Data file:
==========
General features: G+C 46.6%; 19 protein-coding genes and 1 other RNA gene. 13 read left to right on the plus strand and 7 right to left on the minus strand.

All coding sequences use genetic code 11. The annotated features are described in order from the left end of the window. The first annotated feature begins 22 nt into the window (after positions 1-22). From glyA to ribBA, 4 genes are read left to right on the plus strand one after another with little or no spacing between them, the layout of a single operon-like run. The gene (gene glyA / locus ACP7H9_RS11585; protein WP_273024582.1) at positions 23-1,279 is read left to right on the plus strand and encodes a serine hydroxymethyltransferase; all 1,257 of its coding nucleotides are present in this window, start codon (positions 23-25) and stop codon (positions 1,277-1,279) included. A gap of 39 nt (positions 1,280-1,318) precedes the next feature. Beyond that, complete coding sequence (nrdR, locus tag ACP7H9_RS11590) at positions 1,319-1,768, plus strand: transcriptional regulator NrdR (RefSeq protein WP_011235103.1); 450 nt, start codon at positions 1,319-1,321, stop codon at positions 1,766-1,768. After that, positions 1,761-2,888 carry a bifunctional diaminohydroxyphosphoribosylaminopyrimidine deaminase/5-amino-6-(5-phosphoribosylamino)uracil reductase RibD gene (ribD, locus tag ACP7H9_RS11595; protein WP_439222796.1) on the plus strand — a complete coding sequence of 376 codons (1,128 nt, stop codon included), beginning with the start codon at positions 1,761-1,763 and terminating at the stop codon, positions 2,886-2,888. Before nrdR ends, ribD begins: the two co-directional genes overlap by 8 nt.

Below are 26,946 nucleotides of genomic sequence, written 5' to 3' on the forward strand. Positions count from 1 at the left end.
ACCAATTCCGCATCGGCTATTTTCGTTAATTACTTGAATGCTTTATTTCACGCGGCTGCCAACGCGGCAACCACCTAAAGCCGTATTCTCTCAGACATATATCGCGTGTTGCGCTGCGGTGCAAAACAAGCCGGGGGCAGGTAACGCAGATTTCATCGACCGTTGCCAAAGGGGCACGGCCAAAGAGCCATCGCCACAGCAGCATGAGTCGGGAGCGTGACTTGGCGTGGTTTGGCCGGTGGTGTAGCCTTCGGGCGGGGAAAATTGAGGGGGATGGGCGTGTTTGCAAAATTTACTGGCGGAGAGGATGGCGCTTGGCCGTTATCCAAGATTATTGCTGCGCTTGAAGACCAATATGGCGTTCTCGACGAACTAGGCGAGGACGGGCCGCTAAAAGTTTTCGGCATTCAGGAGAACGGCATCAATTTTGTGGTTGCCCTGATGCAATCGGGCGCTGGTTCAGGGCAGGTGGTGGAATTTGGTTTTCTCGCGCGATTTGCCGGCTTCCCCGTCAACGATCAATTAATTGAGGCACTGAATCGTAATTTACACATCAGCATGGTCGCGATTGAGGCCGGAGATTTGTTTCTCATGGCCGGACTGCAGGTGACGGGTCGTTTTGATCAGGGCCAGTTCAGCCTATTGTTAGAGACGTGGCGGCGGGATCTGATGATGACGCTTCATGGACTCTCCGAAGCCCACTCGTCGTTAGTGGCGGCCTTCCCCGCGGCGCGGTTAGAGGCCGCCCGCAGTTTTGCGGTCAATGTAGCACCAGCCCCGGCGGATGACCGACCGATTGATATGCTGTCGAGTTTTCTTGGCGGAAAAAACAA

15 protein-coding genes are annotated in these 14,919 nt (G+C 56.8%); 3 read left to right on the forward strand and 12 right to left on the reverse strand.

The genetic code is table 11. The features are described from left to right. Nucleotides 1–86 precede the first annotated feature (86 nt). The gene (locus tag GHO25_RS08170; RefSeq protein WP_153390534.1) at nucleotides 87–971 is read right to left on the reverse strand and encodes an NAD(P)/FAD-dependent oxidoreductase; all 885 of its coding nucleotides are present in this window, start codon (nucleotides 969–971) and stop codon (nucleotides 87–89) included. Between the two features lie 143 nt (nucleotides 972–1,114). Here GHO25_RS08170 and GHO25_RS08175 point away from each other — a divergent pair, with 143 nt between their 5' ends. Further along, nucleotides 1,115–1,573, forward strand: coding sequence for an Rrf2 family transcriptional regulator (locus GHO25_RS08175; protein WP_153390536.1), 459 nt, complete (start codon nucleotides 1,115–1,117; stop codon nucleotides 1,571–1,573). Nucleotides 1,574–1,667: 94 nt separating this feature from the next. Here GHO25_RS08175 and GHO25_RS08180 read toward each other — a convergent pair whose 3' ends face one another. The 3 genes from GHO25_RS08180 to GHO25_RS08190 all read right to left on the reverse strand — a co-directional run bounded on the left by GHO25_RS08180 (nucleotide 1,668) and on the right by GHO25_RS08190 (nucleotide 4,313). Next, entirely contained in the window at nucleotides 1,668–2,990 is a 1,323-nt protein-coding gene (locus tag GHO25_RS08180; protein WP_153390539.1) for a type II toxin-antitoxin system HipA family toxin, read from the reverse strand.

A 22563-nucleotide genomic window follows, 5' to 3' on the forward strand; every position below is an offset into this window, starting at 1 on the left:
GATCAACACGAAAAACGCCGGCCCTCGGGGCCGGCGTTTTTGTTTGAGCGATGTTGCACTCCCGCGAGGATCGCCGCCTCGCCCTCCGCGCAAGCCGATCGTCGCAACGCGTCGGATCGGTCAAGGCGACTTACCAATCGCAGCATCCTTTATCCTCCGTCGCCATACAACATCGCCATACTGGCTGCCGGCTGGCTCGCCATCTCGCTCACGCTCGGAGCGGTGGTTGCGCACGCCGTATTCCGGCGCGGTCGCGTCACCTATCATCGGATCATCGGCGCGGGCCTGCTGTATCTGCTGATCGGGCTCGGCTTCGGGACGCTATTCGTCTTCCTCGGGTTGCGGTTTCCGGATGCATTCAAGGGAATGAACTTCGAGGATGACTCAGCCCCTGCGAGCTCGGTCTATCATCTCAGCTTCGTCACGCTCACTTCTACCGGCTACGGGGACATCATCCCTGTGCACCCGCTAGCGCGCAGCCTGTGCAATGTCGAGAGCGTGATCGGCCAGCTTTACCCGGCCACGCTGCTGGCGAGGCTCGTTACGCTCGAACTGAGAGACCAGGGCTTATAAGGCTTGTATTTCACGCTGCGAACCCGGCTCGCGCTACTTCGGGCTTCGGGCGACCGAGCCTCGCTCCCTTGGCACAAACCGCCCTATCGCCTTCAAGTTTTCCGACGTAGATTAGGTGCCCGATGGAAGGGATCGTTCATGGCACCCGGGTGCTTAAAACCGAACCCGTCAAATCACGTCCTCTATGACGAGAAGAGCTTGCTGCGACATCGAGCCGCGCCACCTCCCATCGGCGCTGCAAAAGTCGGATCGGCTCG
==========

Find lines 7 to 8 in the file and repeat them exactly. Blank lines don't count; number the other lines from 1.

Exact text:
A 22563-nucleotide genomic window follows, 5' to 3' on the forward strand; every position below is an offset into this window, starting at 1 on the left:
GATCAACACGAAAAACGCCGGCCCTCGGGGCCGGCGTTTTTGTTTGAGCGATGTTGCACTCCCGCGAGGATCGCCGCCTCGCCCTCCGCGCAAGCCGATCGTCGCAACGCGTCGGATCGGTCAAGGCGACTTACCAATCGCAGCATCCTTTATCCTCCGTCGCCATACAACATCGCCATACTGGCTGCCGGCTGGCTCGCCATCTCGCTCACGCTCGGAGCGGTGGTTGCGCACGCCGTATTCCGGCGCGGTCGCGTCACCTATCATCGGATCATCGGCGCGGGCCTGCTGTATCTGCTGATCGGGCTCGGCTTCGGGACGCTATTCGTCTTCCTCGGGTTGCGGTTTCCGGATGCATTCAAGGGAATGAACTTCGAGGATGACTCAGCCCCTGCGAGCTCGGTCTATCATCTCAGCTTCGTCACGCTCACTTCTACCGGCTACGGGGACATCATCCCTGTGCACCCGCTAGCGCGCAGCCTGTGCAATGTCGAGAGCGTGATCGGCCAGCTTTACCCGGCCACGCTGCTGGCGAGGCTCGTTACGCTCGAACTGAGAGACCAGGGCTTATAAGGCTTGTATTTCACGCTGCGAACCCGGCTCGCGCTACTTCGGGCTTCGGGCGACCGAGCCTCGCTCCCTTGGCACAAACCGCCCTATCGCCTTCAAGTTTTCCGACGTAGATTAGGTGCCCGATGGAAGGGATCGTTCATGGCACCCGGGTGCTTAAAACCGAACCCGTCAAATCACGTCCTCTATGACGAGAAGAGCTTGCTGCGACATCGAGCCGCGCCACCTCCCATCGGCGCTGCAAAAGTCGGATCGGCTCG